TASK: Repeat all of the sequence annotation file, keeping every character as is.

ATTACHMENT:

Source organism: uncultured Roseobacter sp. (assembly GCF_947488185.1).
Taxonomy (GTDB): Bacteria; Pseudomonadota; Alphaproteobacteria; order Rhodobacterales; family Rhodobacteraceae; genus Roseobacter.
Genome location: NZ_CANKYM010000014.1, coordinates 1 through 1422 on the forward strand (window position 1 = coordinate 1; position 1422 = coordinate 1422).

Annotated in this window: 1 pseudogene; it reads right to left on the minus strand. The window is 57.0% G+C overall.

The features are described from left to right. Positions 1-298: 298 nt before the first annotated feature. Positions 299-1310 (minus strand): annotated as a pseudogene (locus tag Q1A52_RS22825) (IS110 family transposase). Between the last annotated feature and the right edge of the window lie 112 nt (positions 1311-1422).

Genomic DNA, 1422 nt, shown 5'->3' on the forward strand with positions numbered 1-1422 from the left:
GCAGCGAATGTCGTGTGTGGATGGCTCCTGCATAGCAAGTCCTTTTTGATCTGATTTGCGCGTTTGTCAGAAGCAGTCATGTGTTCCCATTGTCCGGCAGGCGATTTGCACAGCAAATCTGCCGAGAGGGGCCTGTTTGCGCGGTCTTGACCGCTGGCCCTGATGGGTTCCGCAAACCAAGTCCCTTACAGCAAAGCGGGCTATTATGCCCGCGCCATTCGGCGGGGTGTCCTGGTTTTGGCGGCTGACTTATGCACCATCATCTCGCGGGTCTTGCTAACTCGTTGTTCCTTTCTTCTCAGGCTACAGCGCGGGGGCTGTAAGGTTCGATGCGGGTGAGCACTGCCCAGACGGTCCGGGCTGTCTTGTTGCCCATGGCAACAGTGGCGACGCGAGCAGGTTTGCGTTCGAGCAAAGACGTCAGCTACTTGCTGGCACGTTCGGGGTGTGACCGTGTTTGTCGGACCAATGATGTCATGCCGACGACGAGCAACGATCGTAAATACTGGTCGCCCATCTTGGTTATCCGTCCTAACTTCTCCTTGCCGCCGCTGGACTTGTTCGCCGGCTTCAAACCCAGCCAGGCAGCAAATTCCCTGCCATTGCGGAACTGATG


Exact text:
Source organism: uncultured Roseobacter sp. (assembly GCF_947488185.1).
Taxonomy (GTDB): Bacteria; Pseudomonadota; Alphaproteobacteria; order Rhodobacterales; family Rhodobacteraceae; genus Roseobacter.
Genome location: NZ_CANKYM010000014.1, coordinates 1 through 1422 on the forward strand (window position 1 = coordinate 1; position 1422 = coordinate 1422).

Annotated in this window: 1 pseudogene; it reads right to left on the minus strand. The window is 57.0% G+C overall.

The features are described from left to right. Positions 1-298: 298 nt before the first annotated feature. Positions 299-1310 (minus strand): annotated as a pseudogene (locus tag Q1A52_RS22825) (IS110 family transposase). Between the last annotated feature and the right edge of the window lie 112 nt (positions 1311-1422).

Genomic DNA, 1422 nt, shown 5'->3' on the forward strand with positions numbered 1-1422 from the left:
GCAGCGAATGTCGTGTGTGGATGGCTCCTGCATAGCAAGTCCTTTTTGATCTGATTTGCGCGTTTGTCAGAAGCAGTCATGTGTTCCCATTGTCCGGCAGGCGATTTGCACAGCAAATCTGCCGAGAGGGGCCTGTTTGCGCGGTCTTGACCGCTGGCCCTGATGGGTTCCGCAAACCAAGTCCCTTACAGCAAAGCGGGCTATTATGCCCGCGCCATTCGGCGGGGTGTCCTGGTTTTGGCGGCTGACTTATGCACCATCATCTCGCGGGTCTTGCTAACTCGTTGTTCCTTTCTTCTCAGGCTACAGCGCGGGGGCTGTAAGGTTCGATGCGGGTGAGCACTGCCCAGACGGTCCGGGCTGTCTTGTTGCCCATGGCAACAGTGGCGACGCGAGCAGGTTTGCGTTCGAGCAAAGACGTCAGCTACTTGCTGGCACGTTCGGGGTGTGACCGTGTTTGTCGGACCAATGATGTCATGCCGACGACGAGCAACGATCGTAAATACTGGTCGCCCATCTTGGTTATCCGTCCTAACTTCTCCTTGCCGCCGCTGGACTTGTTCGCCGGCTTCAAACCCAGCCAGGCAGCAAATTCCCTGCCATTGCGGAACTGATG